Portable Electric Burners and Other Heat Sources for Canning
Find Out What Heat Source is Best for Your Electric Water Bath Canner
Whether your kitchen has all the modern conveniences or you live off the grid, for canning purposes, some heat sources work better than others. When I bought the cooktop I use now, most of the manufacturers I contacted didn’t furnish information about their product’s suitability for canning. With today’s focus on home food production, the scene has changed dramatically. Now most manufacturers offer recommendations concerning the use of their units for canning. Other sources, like a portable electric burner, can come in handy as an auxiliary heat source.
The big issue for many home canners is whether or not canning may be done on a ceramic glass cooktop. Some manufacturers recommend not canning at all on this type of top. Ignoring that recommendation may void the warranty. Since smooth cooktops vary in their stability for canning, the most sensible plan is to follow the manufacturer’s advice.
One possible issue with smooth cooktops is a canner’s weight. Older glass cooktops were relatively thin and likely to crack under the weight of a full canner. Some newer glass cooktops are reinforced or otherwise thick enough to hold up under the weight.
Another issue occurs if the canner bottom is ridged or concave, rather than flat. On a smooth cooktop, a canner with a non-flat bottom won’t efficiently and evenly distribute heat. As a result, the canner may fail to maintain a full boil (in a water bath canner) or full steam (in a steam canner) sufficient to surround the jars.
Yet another issue is the intense heat reflecting back from the canner onto the cooktop surface, which may damage the top. To avoid this problem, manufacturers specify a maximum recommended canner diameter in relation to burner size, which may be as little as one inch. The diameter of a typical canner is about 12 inches.
Depending on the size of your cooktop’s burners, and on the manufacturer’s recommendation, finding a canner of suitable size may then be an issue. A pot that is too small for proper canning may come to a boil too rapidly, reducing the total amount of processing time and causing the jars to be under-processed, rendering the food in them unsafe to eat.
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Using a canner that is larger than the recommended diameter reflects excessive heat back onto the cooktop, possibly resulting in damage to the burner, a cracked glass surface, or the metal canner fusing to the cooktop. To prevent the smooth top from overheating, many glass cooktops have a protective feature that automatically turns off a burner if it gets too hot. When that happens during a canning session, the food will be under-processed and unsafe. The automatic heat cut-off especially is a problem with a pressure canner, which operates at a higher temperature than a water bath or steam canner. If your smooth cooktop has an automatic cut-off, it may not be at all suitable for canning.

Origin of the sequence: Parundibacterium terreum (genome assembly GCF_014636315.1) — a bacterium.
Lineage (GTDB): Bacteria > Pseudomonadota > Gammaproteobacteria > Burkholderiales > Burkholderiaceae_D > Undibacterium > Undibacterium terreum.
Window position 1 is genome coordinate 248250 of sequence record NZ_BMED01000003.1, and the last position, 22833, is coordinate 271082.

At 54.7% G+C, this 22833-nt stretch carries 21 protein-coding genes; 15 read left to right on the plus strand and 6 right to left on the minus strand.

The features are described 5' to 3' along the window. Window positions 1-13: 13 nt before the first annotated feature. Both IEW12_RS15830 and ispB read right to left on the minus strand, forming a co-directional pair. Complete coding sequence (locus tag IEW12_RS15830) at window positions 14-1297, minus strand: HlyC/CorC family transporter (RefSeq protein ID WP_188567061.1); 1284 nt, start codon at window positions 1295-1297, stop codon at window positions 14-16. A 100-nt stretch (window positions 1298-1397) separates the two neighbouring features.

A smooth cooktop is either radiant heat or induction. A radiant top has electric heating elements beneath the glass surface, functioning much the same as a regular electric cooktop with coil burners. Some radiant cooktops have burners of different sizes. Others detect the size of your canner and automatically adjust the burner size accordingly.
An induction cooktop has copper elements beneath the glass that generate an electromagnetic field that transmits energy to the canner, causing it to heat up. Some induction tops automatically adjust energy output according to the canner’s diameter. For an induction cooktop to work, the canner must be magnetic, meaning a magnet will stick to it. Stainless steel canners are magnetic; aluminum canners are not. Therefore, you cannot use an aluminum canner on an induction cooktop.
Some people attempt to overcome this problem by putting an induction interface disk between the aluminum canner and the cooktop. The flat magnetic disk conducts heat from the induction cooktop to the canner, making the cooktop less efficient. It can also overheat the cooktop.
An enameled canner — constructed of porcelain enamel coated steel — poses a unique issue for induction cooktops. Although the steel is magnetic, the enamel coating can overheat, melt, and ruin the cooktop.
Even using a recommended type canner on a smooth cooktop that is rated for canning, sliding a full and heavy canner across the top may scratch the glass surface. And, of course, you want to be careful not to drop the canner onto the surface. If you can on a smooth cooktop, the best approach is to place the canner on the cooktop before filling it and heating it, then leave it in place until the processed jars are removed from the canner — thus minimizing the potential of damaging your smooth ceramic glass cooktop.
When my husband and I moved to our Tennessee farm, the kitchen was equipped with an electric range on which we canned for many years. One of the things I didn’t like about it was that the coil took a long time to heat up and then took a long time to cool down. Further, the coil that I used for canning had to be replaced so frequently I took to keeping a spare on hand.
An electric coil that is suitable for canning should be no more than four inches smaller than the diameter of the canner. For heating a typical 12-inch diameter canner, the coil must be at least eight inches in diameter.